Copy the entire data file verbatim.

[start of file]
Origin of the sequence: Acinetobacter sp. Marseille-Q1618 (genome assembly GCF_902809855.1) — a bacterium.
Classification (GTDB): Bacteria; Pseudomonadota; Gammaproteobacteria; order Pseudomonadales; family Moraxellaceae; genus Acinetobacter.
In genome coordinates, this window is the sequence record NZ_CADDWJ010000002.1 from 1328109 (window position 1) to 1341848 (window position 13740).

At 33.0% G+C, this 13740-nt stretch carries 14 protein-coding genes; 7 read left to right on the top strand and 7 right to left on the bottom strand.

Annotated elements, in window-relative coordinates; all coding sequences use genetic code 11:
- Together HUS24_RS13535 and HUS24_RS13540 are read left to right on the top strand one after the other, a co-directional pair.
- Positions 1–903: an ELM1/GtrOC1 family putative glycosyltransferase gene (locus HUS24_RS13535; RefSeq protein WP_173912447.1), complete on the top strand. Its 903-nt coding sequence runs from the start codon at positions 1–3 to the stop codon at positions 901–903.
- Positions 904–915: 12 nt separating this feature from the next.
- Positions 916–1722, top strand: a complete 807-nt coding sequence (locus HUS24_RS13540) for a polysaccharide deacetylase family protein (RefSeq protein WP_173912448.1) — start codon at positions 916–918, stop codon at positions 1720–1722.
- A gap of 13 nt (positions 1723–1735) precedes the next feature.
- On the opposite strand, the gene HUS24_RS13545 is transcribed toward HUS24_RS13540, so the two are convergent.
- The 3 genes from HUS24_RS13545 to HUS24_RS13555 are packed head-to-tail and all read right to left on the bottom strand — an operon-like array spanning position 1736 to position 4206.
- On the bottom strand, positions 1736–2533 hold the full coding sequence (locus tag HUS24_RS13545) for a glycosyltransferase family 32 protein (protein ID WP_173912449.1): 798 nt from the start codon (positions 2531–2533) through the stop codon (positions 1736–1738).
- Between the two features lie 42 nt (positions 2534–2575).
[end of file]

Origin of the sequence: Acinetobacter sp. Marseille-Q1618 (genome assembly GCF_902809855.1) — a bacterium.
Classification (GTDB): Bacteria; Pseudomonadota; Gammaproteobacteria; order Pseudomonadales; family Moraxellaceae; genus Acinetobacter.
In genome coordinates, this window is the sequence record NZ_CADDWJ010000002.1 from 1328109 (window position 1) to 1341848 (window position 13740).

At 33.0% G+C, this 13740-nt stretch carries 14 protein-coding genes; 7 read left to right on the top strand and 7 right to left on the bottom strand.

Annotated elements, in window-relative coordinates; all coding sequences use genetic code 11:
- Together HUS24_RS13535 and HUS24_RS13540 are read left to right on the top strand one after the other, a co-directional pair.
- Positions 1–903: an ELM1/GtrOC1 family putative glycosyltransferase gene (locus HUS24_RS13535; RefSeq protein WP_173912447.1), complete on the top strand. Its 903-nt coding sequence runs from the start codon at positions 1–3 to the stop codon at positions 901–903.
- Positions 904–915: 12 nt separating this feature from the next.
- Positions 916–1722, top strand: a complete 807-nt coding sequence (locus HUS24_RS13540) for a polysaccharide deacetylase family protein (RefSeq protein WP_173912448.1) — start codon at positions 916–918, stop codon at positions 1720–1722.
- A gap of 13 nt (positions 1723–1735) precedes the next feature.
- On the opposite strand, the gene HUS24_RS13545 is transcribed toward HUS24_RS13540, so the two are convergent.
- The 3 genes from HUS24_RS13545 to HUS24_RS13555 are packed head-to-tail and all read right to left on the bottom strand — an operon-like array spanning position 1736 to position 4206.
- On the bottom strand, positions 1736–2533 hold the full coding sequence (locus tag HUS24_RS13545) for a glycosyltransferase family 32 protein (protein ID WP_173912449.1): 798 nt from the start codon (positions 2531–2533) through the stop codon (positions 1736–1738).
- Between the two features lie 42 nt (positions 2534–2575).